Chamber musicians, Tierney Sutton and all that jazz

By Christopher K. Conner

The night of November 13 at McCain Auditorium the Turtle Island Quartet performed a program titled “Poets and Prayers” with Tierney Sutton.

The quartet of chamber musicians is known for pushing the boundaries of classical performance and challenging perceptions of what a chamber quartet is and what music they should perform. Turtle Island emphasizes their members’ arrangements, compositions and improvisational skills as much as their performance abilities.

Tierney Sutton is a Grammy-nominated jazz vocalist. Her addition to the program provided voice to the be-bop, spiritual and popular pieces as well as enhancing the very jazz-heavy feel of the program.

In the performance, the Turtle Island Quartet walked on stage and performed a pair of pieces before Sutton joined the quartet and added vocals to most of the remaining pieces. Notably, on “Bouncing with Bud” by Bud Powell, Sutton seemed in her element. Similarly her performance on John Coltrane’s “Psalm” was natural and showed her comfort and experience in jazz performance.

The quartet used a number of non-standard play techniques to achieve a unique sound and to enhance their arrangements. Often, violist Benjamin von Gutzeit strummed his instrument ukulele style. Cellist Mark Sutton provided the walking-bass backbone of many pieces and violinists David Balakrishnan and Mateusz Smoczynski often used percussive techniques.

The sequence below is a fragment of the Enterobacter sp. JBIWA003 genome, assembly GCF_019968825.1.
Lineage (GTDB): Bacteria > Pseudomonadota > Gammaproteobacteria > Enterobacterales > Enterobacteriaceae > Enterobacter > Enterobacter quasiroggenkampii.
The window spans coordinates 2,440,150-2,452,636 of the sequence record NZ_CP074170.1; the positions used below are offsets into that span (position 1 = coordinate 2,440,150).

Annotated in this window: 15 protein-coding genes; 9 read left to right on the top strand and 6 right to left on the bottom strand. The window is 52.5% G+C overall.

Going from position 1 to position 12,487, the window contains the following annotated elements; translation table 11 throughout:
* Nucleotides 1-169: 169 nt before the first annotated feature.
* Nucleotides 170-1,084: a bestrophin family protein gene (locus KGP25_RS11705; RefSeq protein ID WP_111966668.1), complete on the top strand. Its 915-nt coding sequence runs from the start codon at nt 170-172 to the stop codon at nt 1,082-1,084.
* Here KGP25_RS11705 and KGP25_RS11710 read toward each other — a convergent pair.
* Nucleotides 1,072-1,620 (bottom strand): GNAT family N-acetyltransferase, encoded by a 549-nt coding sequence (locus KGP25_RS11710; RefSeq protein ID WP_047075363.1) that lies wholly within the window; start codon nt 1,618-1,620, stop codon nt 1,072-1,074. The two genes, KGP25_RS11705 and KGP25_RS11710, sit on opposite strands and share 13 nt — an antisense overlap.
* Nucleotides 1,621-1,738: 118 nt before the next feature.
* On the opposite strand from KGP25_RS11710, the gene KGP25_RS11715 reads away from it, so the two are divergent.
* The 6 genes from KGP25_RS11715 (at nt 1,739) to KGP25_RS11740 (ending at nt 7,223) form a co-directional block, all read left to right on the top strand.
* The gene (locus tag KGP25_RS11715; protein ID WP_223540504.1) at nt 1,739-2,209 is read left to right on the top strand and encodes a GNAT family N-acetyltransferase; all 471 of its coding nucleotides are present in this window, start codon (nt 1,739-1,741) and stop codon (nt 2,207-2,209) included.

Much of the uniqueness of Turtle Island Quartet comes from their arrangements of popular tunes. A prime example was Bob Dylan’s “All Along the Watchtower.” Admittedly closer to Jimi Hendrix’s performance than Dylan’s, it was far from the elevator music expected from a chamber arrangement of the same.

Conversely, the arrangement of “With You/Without You” did much to preserve the feel of George Harrison’s original, despite changing the rhythm significantly. The work’s inclusion seemed a strange choice, and required a certain measure of explanation beforehand by Summer.

A large section of the performance was devoted by a set of four Joni Mitchell tunes. Before the set, Sutton admitted that she had avoided Mitchell, thinking that her own talents were not developed enough to tackle the material. She finally acquiesced and started rehearsing with cellist Mark Summer on a cello/vocal duet arrangement of “All I Want”. Eventually four pieces, “Blue”, “Little Green” and “Carey” formed the core of “Poets and Prayers”.

As a whole, Sutton and TIQ, as Sutton referred to the Turtle Island Quartet, did an inspired job with their performances of well-known pieces. While unique, the tunes were recognizable and preserved the overall feeling of the famous performances. They seemed to enjoy stretching their legs with the arrangements, making each their own piece, while still deferring to the creative genius of the originals.

While the largest portion of the performance was devoted to others’ work, the piece “Voice of the River,” composed by founding member David Balakrishnan, showed that the group was more than capable of writing their own interesting music.

As a whole, the performance “Poets and Prayers” was enjoyable as an example of divergence from tradition while not so excessively that the basics of that tradition are completely abandoned. In that divergence, listeners that prefer to stay close to tradition may find themselves challenged to enjoy the work and attention that went into the unique arrangements and stylistic compositions of Turtle Island Quartet. The same could be said of any performance with a measure of jazz influence.









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